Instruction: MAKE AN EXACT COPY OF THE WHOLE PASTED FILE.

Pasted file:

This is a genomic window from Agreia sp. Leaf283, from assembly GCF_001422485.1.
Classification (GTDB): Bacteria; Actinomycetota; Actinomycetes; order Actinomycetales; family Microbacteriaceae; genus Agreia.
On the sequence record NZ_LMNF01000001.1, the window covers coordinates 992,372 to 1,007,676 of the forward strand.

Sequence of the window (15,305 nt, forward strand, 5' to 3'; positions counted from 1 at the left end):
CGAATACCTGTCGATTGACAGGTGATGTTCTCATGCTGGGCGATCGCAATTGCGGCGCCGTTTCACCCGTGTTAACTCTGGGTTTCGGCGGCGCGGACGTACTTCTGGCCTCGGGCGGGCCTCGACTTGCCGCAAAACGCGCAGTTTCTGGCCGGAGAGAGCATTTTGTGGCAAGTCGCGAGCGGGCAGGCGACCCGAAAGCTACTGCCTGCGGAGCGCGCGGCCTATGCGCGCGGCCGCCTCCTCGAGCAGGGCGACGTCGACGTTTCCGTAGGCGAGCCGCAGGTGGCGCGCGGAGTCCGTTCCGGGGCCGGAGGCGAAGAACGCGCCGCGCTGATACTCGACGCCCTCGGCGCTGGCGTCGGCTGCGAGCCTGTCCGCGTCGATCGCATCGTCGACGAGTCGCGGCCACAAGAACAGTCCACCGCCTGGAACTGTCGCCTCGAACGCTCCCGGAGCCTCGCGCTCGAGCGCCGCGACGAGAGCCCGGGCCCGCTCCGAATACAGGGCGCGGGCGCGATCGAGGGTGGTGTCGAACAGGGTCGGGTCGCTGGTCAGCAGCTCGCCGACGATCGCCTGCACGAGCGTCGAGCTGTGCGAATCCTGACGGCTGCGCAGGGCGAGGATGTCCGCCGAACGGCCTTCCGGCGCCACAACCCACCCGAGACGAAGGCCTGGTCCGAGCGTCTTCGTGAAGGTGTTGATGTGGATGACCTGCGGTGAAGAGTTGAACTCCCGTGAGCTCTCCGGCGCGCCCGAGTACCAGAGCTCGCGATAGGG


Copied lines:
This is a genomic window from Agreia sp. Leaf283, from assembly GCF_001422485.1.
Classification (GTDB): Bacteria; Actinomycetota; Actinomycetes; order Actinomycetales; family Microbacteriaceae; genus Agreia.
On the sequence record NZ_LMNF01000001.1, the window covers coordinates 992,372 to 1,007,676 of the forward strand.

Sequence of the window (15,305 nt, forward strand, 5' to 3'; positions counted from 1 at the left end):
CGAATACCTGTCGATTGACAGGTGATGTTCTCATGCTGGGCGATCGCAATTGCGGCGCCGTTTCACCCGTGTTAACTCTGGGTTTCGGCGGCGCGGACGTACTTCTGGCCTCGGGCGGGCCTCGACTTGCCGCAAAACGCGCAGTTTCTGGCCGGAGAGAGCATTTTGTGGCAAGTCGCGAGCGGGCAGGCGACCCGAAAGCTACTGCCTGCGGAGCGCGCGGCCTATGCGCGCGGCCGCCTCCTCGAGCAGGGCGACGTCGACGTTTCCGTAGGCGAGCCGCAGGTGGCGCGCGGAGTCCGTTCCGGGGCCGGAGGCGAAGAACGCGCCGCGCTGATACTCGACGCCCTCGGCGCTGGCGTCGGCTGCGAGCCTGTCCGCGTCGATCGCATCGTCGACGAGTCGCGGCCACAAGAACAGTCCACCGCCTGGAACTGTCGCCTCGAACGCTCCCGGAGCCTCGCGCTCGAGCGCCGCGACGAGAGCCCGGGCCCGCTCCGAATACAGGGCGCGGGCGCGATCGAGGGTGGTGTCGAACAGGGTCGGGTCGCTGGTCAGCAGCTCGCCGACGATCGCCTGCACGAGCGTCGAGCTGTGCGAATCCTGACGGCTGCGCAGGGCGAGGATGTCCGCCGAACGGCCTTCCGGCGCCACAACCCACCCGAGACGAAGGCCTGGTCCGAGCGTCTTCGTGAAGGTGTTGATGTGGATGACCTGCGGTGAAGAGTTGAACTCCCGTGAGCTCTCCGGCGCGCCCGAGTACCAGAGCTCGCGATAGGG